The drone demonstration was all about showing off the haptic feedback capabilities of the custom controller, which looked like a miniature, flexible construction crane. You grip one end and manipulate it to steer the quadcopter.
The haptic feedback is similar in principle to the vibration you feel when tapping your iPhone's 3D Touch, but far more forceful.
If the quadcopter, which is small enough to fit in your hand, flies close to a predetermined virtual border, the controller will actually resist your motion to continue moving in that direction. Technicians with Sweden-based Ericsson had set up a glowing, see-through cube in Stockholm. The point of the demo was to fly the drone above the cube and enter from the top. Flying toward the sides would only trigger the virtual wall, causing the controller to push back.
I never actually got the drone into the cube because it was difficult for me to assess the depth of the space. It didn't help that feedback came a little slow.
That's a limitation of 4G, which lacks real-time responsiveness. With a next-generation 5G network, the delay between when you send a signal and when you get a response, known as latency, drops significantly. Industry executives often give the example of a surgeon in one city performing an operation with robotic hands in another city, with 5G powering a real-time response.
To prove this point, Ericsson had quadcopters connected to a "simulated" 5G network, which is limited and only designed to show off the reduction in latency. The drones, which were inches in front of me, responded perfectly as they flew near a miniature wind turbine. As the drones got closer to the turbine, the haptic feedback kicked in and prevented me from forcing them to go farther.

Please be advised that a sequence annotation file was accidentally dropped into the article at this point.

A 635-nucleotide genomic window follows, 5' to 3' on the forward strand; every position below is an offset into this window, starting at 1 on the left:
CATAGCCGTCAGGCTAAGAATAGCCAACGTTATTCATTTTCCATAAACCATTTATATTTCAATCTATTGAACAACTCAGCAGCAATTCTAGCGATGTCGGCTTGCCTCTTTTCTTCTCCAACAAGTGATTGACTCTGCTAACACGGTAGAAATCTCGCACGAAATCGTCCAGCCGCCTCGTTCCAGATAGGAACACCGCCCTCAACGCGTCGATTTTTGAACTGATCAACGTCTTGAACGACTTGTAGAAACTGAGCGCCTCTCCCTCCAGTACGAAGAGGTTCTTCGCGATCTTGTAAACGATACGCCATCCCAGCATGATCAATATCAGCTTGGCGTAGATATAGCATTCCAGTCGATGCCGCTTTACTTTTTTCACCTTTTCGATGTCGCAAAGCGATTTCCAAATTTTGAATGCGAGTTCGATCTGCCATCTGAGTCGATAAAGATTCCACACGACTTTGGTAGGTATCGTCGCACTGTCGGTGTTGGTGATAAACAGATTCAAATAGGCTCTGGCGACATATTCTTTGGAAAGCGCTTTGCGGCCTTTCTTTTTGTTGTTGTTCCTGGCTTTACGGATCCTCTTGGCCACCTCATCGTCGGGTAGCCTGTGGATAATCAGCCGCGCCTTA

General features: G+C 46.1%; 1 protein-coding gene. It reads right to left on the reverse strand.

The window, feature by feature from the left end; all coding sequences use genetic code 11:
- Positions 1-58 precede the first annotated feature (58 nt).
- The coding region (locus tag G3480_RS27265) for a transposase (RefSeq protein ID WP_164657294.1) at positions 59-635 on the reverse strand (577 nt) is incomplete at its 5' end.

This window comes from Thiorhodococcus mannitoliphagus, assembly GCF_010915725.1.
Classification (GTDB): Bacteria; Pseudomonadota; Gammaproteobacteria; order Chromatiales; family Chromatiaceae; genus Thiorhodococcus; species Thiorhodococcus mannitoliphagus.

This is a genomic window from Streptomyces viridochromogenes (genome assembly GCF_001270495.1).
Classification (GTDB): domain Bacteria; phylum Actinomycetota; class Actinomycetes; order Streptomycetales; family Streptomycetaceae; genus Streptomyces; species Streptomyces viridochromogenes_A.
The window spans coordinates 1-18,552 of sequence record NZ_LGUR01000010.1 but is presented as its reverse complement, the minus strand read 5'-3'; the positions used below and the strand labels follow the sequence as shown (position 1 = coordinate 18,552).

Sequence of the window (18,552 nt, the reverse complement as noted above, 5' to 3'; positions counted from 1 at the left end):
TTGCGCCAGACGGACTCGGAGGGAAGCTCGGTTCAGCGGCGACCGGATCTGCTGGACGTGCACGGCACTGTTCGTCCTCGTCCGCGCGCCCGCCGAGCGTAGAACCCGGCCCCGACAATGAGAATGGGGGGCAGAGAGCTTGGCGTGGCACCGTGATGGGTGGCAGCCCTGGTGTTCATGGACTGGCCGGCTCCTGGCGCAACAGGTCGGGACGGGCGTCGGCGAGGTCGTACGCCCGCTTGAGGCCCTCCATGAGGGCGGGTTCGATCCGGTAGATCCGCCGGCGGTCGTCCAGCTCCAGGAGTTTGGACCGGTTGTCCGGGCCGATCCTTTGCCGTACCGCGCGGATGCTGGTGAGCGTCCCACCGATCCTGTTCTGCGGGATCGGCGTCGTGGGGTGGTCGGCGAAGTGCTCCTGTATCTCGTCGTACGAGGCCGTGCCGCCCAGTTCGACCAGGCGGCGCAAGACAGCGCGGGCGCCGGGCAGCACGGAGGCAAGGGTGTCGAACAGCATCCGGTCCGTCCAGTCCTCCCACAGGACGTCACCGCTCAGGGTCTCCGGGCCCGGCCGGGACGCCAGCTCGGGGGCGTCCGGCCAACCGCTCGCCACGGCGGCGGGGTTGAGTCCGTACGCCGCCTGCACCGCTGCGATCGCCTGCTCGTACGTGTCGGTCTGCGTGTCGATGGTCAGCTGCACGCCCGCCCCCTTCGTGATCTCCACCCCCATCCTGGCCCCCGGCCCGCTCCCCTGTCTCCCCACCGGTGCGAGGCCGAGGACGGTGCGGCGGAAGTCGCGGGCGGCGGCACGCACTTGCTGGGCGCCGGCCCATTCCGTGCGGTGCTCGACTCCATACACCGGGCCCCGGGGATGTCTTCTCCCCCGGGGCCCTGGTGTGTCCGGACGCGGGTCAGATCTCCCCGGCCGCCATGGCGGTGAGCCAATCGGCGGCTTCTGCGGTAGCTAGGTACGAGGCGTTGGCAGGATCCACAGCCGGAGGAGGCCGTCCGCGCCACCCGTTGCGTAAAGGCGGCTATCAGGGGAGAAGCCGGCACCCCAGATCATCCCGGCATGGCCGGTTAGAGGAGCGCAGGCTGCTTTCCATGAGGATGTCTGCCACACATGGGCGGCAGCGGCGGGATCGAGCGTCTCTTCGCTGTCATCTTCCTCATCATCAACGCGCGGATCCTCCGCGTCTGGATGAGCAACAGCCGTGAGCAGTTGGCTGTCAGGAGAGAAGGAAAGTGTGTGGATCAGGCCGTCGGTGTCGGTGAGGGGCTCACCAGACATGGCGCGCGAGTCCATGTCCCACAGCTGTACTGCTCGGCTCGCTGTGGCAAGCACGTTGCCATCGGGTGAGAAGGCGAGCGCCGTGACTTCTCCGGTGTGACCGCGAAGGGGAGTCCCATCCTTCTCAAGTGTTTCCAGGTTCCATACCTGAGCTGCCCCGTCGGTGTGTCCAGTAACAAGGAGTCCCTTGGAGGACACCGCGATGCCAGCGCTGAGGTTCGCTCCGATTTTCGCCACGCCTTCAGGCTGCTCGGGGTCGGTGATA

Brave new world?
While drones are hot ticket items for consumers, lots of questions remain about where they should be flown and how they should be used. On one hand, extending the range of these aerial vehicles can greatly help businesses with equipment maintenance or security monitoring. On the other hand, camera-equipped drones that can be operated from anywhere open the door for potential abuse and the violation of personal privacy.
No one has figured out just the right balance, not even the Federal Aviation Administration, which is still working out the rules for long-distance travel.
Watch this: Parrot Disco fixed-wing drone (almost) takes to the sky
But the technology is coming. AT&T said it's working with Intel now in the hope that more regulatory direction will be coming down the line.
A connected drone could be smart enough to know to avoid certain areas. For example, Penrose said, you could write a program to direct drones away from cellular dead zones. It wouldn't be much of a stretch to include airports or private residences. Add the haptic feedback, and you have one method of preventing nefarious actions.
"Flying things over a mobile network allows for several ways to restrict where a quadcopter can fly or what it can film," Norlin said.
Here's hoping I get a virtual wall erected around my home before long-distance drones take to the skies.